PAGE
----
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|Title||Late Pleistocene Glaciers and the Climate of Western Montana, U.S.A|
|Publication Type||Journal Article|
|Year of Publication||1990|
|Journal||Arctic and Alpine Research|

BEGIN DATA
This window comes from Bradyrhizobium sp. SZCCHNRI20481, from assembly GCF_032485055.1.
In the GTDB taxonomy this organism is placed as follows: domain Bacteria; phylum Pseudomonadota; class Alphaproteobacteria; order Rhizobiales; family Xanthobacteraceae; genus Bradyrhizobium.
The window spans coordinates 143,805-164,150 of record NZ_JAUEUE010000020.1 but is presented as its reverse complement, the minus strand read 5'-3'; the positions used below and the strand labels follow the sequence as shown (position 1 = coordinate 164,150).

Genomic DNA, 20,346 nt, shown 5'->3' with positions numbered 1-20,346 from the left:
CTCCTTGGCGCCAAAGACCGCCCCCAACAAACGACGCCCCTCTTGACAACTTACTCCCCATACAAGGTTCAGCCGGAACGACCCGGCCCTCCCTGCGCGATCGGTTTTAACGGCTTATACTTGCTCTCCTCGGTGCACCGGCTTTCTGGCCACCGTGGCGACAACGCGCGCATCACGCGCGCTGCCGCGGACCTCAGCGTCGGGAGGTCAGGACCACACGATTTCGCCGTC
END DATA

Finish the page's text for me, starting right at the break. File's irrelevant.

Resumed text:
Western Montana is ideally situated to have both its climate affected by the presence of Pleistocene ice sheets and those effects be apparent in its distribution of mountain glaciers. Paleoequilibrium line altitudes (paleoELAs) determined through a weighted average of cirque floor elevations, highest lateral moraines, and interpreted glacial extents define a complex pattern which reflects sources of moisture, directions of airflow, and sites of local convergence and divergence of airmasses. The regional trend of paleoELAs is parallel to that of present glacier ELAs but lies about 450 m lower. The parallelism suggests that the regional controls on moisture availability during late Pleistocene time were similar to those at present. Numerical reconstructions of precipitation required to maintain glaciers assuming a uniform regional 10°C summer temperature depression indicate a Pleistocene decrease in precipitation, relative to present, of about 25 cm H<sub>2</sub>O. Decreases were greater (more than 50 cm H<sub>2</sub>O) over the high mountains of southwest Montana and snowfall may have increased (by more than 50 cm H<sub>2</sub>O) in west-central Montana. Glacial Lakes Missoula and Great Falls may have served as significant local moisture sources during periods of maximum glaciation. Windflow patterns were similar to those at present, except that convergence of prevailing westerlies and katabatic winds from the Laurentide and Cordilleran ice sheets apparently generated local forceful uplift and increased precipitation.